City, business owner at odds over tract of land sought for redevelopment

This is an archived article and the information in the article may be outdated. Please look at the time stamp on the story to see when it was last updated.

NORTH KANSAS CITY, Mo. -- Public officials in North Kansas City say they have a big goal, but one business owner is standing in the way. The city council has declared eminent domain in an attempt to purchase some land with hopes of attracting new commercial development.

Specifically speaking, it's a Burger King restaurant on Armour Road near North Kansas City Hospital in question.

The owner of the Burger King also operates four other fast food restaurants, most of which are in the Northland. Todd Gilbertson has been at it for 35 years and says the restaurant, and its property, are valuable to him. He won't give them up without a fight.

“The land itself is not blighted. Our property is not blighted. The land around it is blighted, and they want to do a redevelopment,” Gilbertson said.

Gilbertson says the redevelopment plans come as a kick in the gut to him, especially after city officials made him a cash offer for the property last year that he felt was a low offer.

“We don't feel it was a fair sum. They offered about a third of what the property is really worth,” he said. “There was nothing actually offered for the business itself. Just the land and the building.”

Gilbertson has already won disputes with the city twice in court, both at the local level and in the Missouri Court of Appeals.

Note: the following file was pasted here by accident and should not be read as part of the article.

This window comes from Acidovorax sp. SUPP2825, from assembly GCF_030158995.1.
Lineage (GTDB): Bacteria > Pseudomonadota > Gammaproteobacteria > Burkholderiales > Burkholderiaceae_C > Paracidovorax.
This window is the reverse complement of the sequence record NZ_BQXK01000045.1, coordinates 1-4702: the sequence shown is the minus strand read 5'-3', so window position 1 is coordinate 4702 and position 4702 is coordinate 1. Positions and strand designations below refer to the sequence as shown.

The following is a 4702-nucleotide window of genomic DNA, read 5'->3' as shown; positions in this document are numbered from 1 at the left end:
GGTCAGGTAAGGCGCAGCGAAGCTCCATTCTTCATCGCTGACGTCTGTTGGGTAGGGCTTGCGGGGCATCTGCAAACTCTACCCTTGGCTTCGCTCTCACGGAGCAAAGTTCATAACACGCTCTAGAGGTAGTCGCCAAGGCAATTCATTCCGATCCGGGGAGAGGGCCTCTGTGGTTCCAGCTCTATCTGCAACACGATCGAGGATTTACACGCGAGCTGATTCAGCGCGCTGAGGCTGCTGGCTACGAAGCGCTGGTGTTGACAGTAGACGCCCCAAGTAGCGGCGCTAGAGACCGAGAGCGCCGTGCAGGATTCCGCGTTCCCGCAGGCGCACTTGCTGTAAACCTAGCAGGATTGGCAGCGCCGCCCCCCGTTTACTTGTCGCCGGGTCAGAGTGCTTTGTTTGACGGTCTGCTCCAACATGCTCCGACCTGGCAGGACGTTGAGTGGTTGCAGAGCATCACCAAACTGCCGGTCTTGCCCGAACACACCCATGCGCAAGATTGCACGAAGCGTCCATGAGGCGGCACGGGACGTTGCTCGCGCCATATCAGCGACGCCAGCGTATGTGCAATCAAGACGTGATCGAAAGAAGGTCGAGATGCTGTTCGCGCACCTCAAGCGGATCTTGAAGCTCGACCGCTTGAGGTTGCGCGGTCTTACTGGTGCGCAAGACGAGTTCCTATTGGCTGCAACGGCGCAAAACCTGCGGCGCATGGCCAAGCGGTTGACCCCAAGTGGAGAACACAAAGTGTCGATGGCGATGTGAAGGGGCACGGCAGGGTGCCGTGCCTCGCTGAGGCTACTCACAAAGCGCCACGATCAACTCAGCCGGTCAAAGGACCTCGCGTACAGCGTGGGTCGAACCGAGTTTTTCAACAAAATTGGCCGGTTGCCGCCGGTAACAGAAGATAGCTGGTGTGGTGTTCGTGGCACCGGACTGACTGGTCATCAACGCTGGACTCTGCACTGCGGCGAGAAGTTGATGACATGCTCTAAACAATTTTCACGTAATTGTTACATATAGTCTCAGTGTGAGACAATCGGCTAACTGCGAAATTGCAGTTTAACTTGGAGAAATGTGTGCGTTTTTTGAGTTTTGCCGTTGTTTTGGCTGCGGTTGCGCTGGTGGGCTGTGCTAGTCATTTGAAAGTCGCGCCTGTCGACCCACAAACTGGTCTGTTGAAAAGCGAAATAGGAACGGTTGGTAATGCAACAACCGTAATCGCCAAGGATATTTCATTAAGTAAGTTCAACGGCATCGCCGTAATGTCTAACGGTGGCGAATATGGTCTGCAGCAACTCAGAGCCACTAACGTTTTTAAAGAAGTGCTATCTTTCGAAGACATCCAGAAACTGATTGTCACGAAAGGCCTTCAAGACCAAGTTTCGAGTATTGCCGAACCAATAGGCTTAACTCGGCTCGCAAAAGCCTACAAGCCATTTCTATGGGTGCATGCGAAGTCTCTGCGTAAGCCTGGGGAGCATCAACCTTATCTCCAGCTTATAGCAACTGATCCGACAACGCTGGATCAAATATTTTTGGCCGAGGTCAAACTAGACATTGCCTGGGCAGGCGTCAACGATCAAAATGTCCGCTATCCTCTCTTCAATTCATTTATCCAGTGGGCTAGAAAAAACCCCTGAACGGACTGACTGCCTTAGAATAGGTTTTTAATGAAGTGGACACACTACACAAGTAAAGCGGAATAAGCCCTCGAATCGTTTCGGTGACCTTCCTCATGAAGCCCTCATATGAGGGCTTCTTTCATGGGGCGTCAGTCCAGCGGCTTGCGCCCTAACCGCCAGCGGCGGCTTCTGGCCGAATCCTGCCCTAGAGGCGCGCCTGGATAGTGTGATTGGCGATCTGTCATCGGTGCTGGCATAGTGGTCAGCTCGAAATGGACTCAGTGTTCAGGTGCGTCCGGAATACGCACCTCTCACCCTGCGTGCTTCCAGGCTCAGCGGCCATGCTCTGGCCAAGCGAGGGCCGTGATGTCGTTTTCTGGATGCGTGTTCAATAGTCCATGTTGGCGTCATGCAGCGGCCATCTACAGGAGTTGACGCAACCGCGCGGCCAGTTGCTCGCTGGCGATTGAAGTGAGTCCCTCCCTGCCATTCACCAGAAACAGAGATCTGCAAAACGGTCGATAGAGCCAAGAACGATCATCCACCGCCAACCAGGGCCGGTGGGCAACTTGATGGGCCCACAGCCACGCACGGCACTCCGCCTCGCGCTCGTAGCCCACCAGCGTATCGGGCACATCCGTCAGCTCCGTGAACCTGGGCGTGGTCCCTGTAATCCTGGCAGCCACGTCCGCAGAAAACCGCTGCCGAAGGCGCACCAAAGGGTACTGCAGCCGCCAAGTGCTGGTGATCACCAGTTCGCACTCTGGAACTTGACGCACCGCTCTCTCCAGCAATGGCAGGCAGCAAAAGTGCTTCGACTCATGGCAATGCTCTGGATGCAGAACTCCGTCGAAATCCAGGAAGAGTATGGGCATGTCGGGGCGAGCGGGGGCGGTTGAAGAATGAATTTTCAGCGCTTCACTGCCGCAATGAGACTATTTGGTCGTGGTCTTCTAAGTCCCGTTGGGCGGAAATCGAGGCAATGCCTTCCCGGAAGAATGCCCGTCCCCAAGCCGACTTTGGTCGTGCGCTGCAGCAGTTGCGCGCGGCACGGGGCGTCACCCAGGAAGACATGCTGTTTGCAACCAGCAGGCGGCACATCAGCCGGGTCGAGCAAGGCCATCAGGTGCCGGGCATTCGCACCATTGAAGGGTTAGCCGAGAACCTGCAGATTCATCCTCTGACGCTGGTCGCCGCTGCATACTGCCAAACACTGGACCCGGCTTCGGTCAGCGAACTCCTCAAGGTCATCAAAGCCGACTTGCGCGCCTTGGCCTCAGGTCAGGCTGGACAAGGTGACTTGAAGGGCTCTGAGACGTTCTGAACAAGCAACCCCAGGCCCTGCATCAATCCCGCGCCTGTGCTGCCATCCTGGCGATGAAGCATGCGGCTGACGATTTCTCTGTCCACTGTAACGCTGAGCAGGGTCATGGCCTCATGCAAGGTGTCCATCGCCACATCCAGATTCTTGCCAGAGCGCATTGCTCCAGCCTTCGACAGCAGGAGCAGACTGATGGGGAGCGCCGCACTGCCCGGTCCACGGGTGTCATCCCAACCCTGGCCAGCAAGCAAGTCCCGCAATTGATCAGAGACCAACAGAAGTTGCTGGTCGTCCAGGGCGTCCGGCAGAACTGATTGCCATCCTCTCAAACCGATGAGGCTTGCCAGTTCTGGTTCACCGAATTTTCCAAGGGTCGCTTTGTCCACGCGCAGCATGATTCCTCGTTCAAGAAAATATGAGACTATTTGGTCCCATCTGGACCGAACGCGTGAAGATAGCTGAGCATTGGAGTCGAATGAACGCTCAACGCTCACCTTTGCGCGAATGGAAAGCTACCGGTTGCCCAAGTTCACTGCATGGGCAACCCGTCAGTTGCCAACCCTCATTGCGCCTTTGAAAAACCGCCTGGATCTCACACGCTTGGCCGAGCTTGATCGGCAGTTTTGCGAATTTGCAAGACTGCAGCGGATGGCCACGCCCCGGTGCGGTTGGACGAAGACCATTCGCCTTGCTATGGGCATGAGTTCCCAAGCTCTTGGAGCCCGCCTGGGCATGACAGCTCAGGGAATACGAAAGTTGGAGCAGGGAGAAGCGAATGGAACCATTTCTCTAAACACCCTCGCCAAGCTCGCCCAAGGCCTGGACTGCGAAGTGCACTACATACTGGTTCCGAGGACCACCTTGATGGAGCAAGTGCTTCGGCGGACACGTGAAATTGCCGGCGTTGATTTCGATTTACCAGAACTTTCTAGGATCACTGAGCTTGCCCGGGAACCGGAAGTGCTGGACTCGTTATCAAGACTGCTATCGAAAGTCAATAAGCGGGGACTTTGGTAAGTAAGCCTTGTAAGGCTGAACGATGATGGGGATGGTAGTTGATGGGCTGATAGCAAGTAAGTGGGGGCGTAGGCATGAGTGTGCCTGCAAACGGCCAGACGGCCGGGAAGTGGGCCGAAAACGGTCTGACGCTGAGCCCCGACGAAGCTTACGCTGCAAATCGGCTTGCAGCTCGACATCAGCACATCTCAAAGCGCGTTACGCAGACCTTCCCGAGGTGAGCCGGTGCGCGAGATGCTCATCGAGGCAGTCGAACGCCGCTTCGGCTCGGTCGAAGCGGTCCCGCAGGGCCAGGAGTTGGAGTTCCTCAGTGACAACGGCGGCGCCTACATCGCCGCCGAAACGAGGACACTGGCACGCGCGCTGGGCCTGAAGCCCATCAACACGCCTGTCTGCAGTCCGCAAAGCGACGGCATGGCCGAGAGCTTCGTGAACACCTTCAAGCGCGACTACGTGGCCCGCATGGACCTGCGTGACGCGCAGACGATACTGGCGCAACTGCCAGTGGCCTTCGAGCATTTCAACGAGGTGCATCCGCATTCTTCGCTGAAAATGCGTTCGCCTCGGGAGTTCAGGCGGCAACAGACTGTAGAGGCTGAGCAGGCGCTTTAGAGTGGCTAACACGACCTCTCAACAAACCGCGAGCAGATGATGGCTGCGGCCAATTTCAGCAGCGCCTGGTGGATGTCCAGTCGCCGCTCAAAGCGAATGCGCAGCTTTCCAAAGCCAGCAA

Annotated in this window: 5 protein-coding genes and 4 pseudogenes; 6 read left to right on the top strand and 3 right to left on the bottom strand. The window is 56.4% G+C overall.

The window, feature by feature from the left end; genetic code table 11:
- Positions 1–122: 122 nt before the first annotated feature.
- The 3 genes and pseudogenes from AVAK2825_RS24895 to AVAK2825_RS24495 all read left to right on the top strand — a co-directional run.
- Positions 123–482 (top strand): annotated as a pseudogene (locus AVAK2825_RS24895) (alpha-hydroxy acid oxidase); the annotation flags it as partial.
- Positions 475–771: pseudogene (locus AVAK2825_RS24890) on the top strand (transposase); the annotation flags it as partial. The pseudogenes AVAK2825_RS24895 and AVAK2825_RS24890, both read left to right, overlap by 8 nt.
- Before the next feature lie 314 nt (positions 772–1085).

But city councilman Mark Conarroe disagrees with Gilbertson about the offers made. He says the city has attempted to negotiate a fair price with Gilbertson. He also says the city could develop that land and attract business from residents across the river.

“We see that 56 acres of land as very unique, especially within North Kansas City,” Conarroe said. “That area is on the cusp of being revitalized and we're very excited about that.”

Conarroe said the city razed two abandoned grain elevators on the property and recently went as far as to reclaim an old EPA dump site as well, in hopes of making the land new again.

Gilbertson says he's willing to remodel and do what it takes to fit into the city's plans for the redevelopment. Conarroe says the city has employed a developer for the project.

Both parties say they'd like to see this dispute settled before the case hits the Missouri Supreme Court.

Leave a Reply

Fill in your details below or click an icon to log in: Logo

You are commenting using your account. Log Out /  Change )

Google photo

You are commenting using your Google account. Log Out /  Change )

Twitter picture

You are commenting using your Twitter account. Log Out /  Change )

Facebook photo

You are commenting using your Facebook account. Log Out /  Change )

Connecting to %s


  • Tom Paine

    I thought the power of eminent domain was intended for taking private property for public use such as highways and not to force the transfer to another private entity that promises more tax revenue. I suppose that notion died with the constitution…

    Excelsior Springs did the same bullying to a small oil-change business in order to bring in a Walgreens a few years ago. My family still refuses to step foot in that store.

  • Victor Garcia

    bullies! bullies!, the city of North Kansas City is a blight on the entire metro, go and tear down some of the white trash bars in that town, I know of a few up there, and fix the building where the first watch was located. why don’t you fix your current problems first before you kick an good and local business out.

Notice: you are using an outdated browser. Microsoft does not recommend using IE as your default browser. Some features on this website, like video and images, might not work properly. For the best experience, please upgrade your browser.